Privacy: 'Bottom feeders' could exploit the access Apple gives developers to iPhone X facial data
With the iPhone X due to ship to those who have pre-ordered tomorrow as well as being available in stores in limited numbers, it has emerged that Apple is allowing app developers to access facial data.
Concerns have already been voiced about the privacy of Face ID and how facial data is used, but Apple responded to these saying the data remains on the iPhone X and is never sent to the cloud. But contracts seen by Reuters show that app developers are permitted to take facial data off phones, providing certain criteria are met.
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App developers may make use of facial data for various reasons, including mapping masks onto video footage and photographs. Reuters reveals that developers are allowed to take "certain facial data" off iPhone Xs as long as they gain permission from users, and as long as the data is not sold to third parties.
App makers who want to use the new camera on the iPhone X can capture a rough map of a user’s face and a stream of more than 50 kinds of facial expressions. This data, which can be removed from the phone and stored on a developer's own servers, can help monitor how often users blink, smile or even raise an eyebrow.
That remote storage raises questions about how effectively Apple can enforce its privacy rules, according to privacy groups such as the American Civil Liberties Union and the Center for Democracy and Technology.
The data that developers have access to is not the same as that used by Face ID, and it cannot be used to unlock devices. Jay Stanley, a senior policy analyst with the American Civil Liberties Union, is concerned:
The privacy issues around of the use of very sophisticated facial recognition technology for unlocking the phone have been overblown. The real privacy issues have to do with the access by third-party developers.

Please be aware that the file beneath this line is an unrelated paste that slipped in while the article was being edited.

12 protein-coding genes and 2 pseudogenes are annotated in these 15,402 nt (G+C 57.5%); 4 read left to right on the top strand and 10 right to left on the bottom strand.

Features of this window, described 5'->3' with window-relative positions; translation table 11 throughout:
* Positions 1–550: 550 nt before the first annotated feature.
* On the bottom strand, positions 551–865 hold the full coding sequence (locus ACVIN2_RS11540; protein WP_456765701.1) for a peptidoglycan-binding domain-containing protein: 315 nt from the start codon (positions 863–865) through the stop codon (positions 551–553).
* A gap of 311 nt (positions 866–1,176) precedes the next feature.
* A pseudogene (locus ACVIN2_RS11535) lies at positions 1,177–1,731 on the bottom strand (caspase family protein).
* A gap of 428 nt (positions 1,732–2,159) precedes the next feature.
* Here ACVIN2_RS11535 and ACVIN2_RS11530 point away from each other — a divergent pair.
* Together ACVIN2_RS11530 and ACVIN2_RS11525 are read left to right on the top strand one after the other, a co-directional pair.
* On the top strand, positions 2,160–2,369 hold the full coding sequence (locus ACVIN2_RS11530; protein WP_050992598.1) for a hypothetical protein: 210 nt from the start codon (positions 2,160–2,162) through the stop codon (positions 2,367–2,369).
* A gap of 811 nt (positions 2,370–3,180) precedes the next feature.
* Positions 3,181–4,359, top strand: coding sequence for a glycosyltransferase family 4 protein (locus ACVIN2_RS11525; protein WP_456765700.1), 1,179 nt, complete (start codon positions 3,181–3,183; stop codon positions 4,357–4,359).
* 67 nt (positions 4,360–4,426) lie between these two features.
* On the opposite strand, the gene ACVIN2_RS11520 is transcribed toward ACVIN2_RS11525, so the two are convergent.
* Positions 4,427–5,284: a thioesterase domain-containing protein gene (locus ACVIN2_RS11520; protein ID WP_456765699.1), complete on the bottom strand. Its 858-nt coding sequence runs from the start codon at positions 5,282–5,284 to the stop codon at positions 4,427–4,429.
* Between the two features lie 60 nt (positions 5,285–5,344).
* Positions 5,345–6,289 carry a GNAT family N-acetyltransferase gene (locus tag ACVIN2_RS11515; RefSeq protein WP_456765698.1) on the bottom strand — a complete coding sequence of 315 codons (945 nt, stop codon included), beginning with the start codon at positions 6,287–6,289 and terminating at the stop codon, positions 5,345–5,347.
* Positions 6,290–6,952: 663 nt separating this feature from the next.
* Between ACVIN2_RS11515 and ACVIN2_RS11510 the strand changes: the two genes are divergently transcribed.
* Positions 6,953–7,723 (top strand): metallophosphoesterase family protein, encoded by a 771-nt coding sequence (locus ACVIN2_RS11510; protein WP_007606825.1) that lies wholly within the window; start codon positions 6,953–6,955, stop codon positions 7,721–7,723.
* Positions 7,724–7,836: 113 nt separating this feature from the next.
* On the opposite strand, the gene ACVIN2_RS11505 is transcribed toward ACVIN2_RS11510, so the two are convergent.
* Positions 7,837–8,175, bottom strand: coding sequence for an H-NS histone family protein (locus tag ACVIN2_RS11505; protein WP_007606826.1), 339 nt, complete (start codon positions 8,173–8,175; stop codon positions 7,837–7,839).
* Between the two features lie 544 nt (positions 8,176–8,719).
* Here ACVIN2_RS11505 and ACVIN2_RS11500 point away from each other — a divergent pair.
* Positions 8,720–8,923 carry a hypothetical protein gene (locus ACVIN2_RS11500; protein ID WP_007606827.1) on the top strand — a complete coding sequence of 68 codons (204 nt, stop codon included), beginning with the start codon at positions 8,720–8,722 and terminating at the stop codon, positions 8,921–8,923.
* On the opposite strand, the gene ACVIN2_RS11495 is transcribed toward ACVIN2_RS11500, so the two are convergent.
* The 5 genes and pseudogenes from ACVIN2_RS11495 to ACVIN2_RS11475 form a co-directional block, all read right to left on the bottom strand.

The contracts seen by Reuters make it clear that app developers must "obtain clear and conspicuous consent" from users before they do anything with facial data, and make it clear that data can only be collected and used for legitimate reasons relating to the functioning of an app. Developers are banned from de-anonymizing user data, and for using it for advertising or marketing purposes. Despite this, there are still concerns that some developers could use facial data to judge reactions to ads using facial expressions.
Importantly, privacy experts point out, Apple has no control over what app developers do with facial data once it has left an iPhone X. Apple's threat to boot offenders out of the App Store is seen as an empty one as the company is reliant on complaints rather than an app review process to identify misuse -- and this is something that would be near-impossible for the average iPhone X user to spot. As Stanley says:
Apple does have a pretty good historical track record of holding developers accountable who violate their agreements, but they have to catch them first - and sometimes that’s the hard part. It means household names probably won't exploit this, but there’s still a lot of room for bottom feeders.